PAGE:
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Monthly Archives: April 2010

Black locust

Of all the native species that like to grow here, I think I dislike black locust the most. This is because the young trees sprout everywhere, they grow fast, and they have vicious thorns. The stems are tough, so they’re hard to get rid of. However, in the spring, the locust trees redeem themselves with […]

Spring chickens

I took my camera to the mill today when I went to buy chicken feed, hoping to get a portrait of one of the mill cats. The mill cats were not to be seen, but the spring chickens were still there. This was at the Monitor Roller Mill at Walnut Cove.

What can we learn from small newspapers?

My local newspaper, the Stokes News While big newspapers are foundering and shrinking, small local newspapers are holding their own, or even thriving. Is there a useful economic lesson in this for relocalization? Oceans of ink have been spilled in attempts to analyze why larger newspapers are dying. It boils down to two things: both […]

A candle in the wind, a whisper on the air

Wikipedia I hope the non-nerds will excuse another nerd post. But because of some of the email I get, I know that some of the readers here are nerds… As we contemplate the fact that we are all energy hogs (you do contemplate that fact, don’t you?), I think it’s interesting to remind ourselves just […]

Recovered photos

The motherboard of a 12-year-old computer: somewhere you don’t want to go What if your computer crashed today and couldn’t be restarted? What would you lose? There is no costless way to back up your computer. Probably the easiest and least expensive plan is to periodically burn CDs or data DVDs of files you don’t […]

Can you espy the groundhog?

Sorry for the blur. That happens easily with my camera when the light is low. Solution below. Don’t peek. The groundhogs love to eat my clover. Until a few months ago, I had a family of groundhogs living within 25 feet of my upper porch. That was a little too close for comfort. I was […]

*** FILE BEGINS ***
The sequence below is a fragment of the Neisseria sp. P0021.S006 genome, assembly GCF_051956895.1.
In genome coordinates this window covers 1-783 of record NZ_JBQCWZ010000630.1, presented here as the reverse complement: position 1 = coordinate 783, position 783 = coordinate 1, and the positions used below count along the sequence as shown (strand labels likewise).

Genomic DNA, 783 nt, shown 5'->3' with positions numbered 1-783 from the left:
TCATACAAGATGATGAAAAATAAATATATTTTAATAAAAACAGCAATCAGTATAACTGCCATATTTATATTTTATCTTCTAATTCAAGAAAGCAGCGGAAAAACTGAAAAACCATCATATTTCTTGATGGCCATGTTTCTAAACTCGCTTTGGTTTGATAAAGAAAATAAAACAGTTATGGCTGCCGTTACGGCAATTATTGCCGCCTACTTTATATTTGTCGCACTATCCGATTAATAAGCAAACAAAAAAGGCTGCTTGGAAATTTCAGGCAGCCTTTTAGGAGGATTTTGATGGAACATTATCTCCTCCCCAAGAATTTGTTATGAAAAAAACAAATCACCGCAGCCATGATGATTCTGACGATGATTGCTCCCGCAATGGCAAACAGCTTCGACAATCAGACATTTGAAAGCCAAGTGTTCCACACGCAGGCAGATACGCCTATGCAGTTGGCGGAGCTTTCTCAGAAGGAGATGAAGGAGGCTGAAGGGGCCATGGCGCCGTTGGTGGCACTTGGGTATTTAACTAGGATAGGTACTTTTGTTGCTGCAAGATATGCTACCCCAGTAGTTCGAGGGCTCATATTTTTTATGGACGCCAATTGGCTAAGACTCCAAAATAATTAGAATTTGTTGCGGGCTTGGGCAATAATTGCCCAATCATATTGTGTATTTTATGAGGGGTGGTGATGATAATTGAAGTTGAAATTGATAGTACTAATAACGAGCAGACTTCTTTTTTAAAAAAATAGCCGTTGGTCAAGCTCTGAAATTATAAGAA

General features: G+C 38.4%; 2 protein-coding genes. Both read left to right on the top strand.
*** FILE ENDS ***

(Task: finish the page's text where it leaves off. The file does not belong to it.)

Straw bale gardening

I’ve decided to try straw bale gardening this year. Though my raised beds, filled with compost, have been pretty productive for the past couple of seasons, straw bale gardening seems even less expensive and less hassle. The idea is, you first prepare the bales for 10 or 12 days by keeping them soaked with water […]

Sourdough update

Whole wheat sourdough bread from homemade starter I am a novice at sourdough bread, but I do think I’ve learned that sourdough requires experience. Experience not only for the baker, but also for the sourdough starter. My sourdough starter, which I made from scratch, is now a month old. I first made bread with it […]

First apple blossom

In the fall of 2008, I planted 10 young apple trees and a pear tree. The trees came from Century Farm Orchards. They’re all old Southern varieties of apple trees. Each tree was about 3 feet tall when I planted them. I don’t expect apples for three years or more, but I did have my […]

Whole-house surge protector

I finally have a whole-house surge protector, something I’ve wanted for a long time. It’s possible to buy these things and have an electrician install it, but my electric company offers them for $9.95 a month, with installation, and a warranty, included. The surge protector installs under the meter. It took the technician only a […]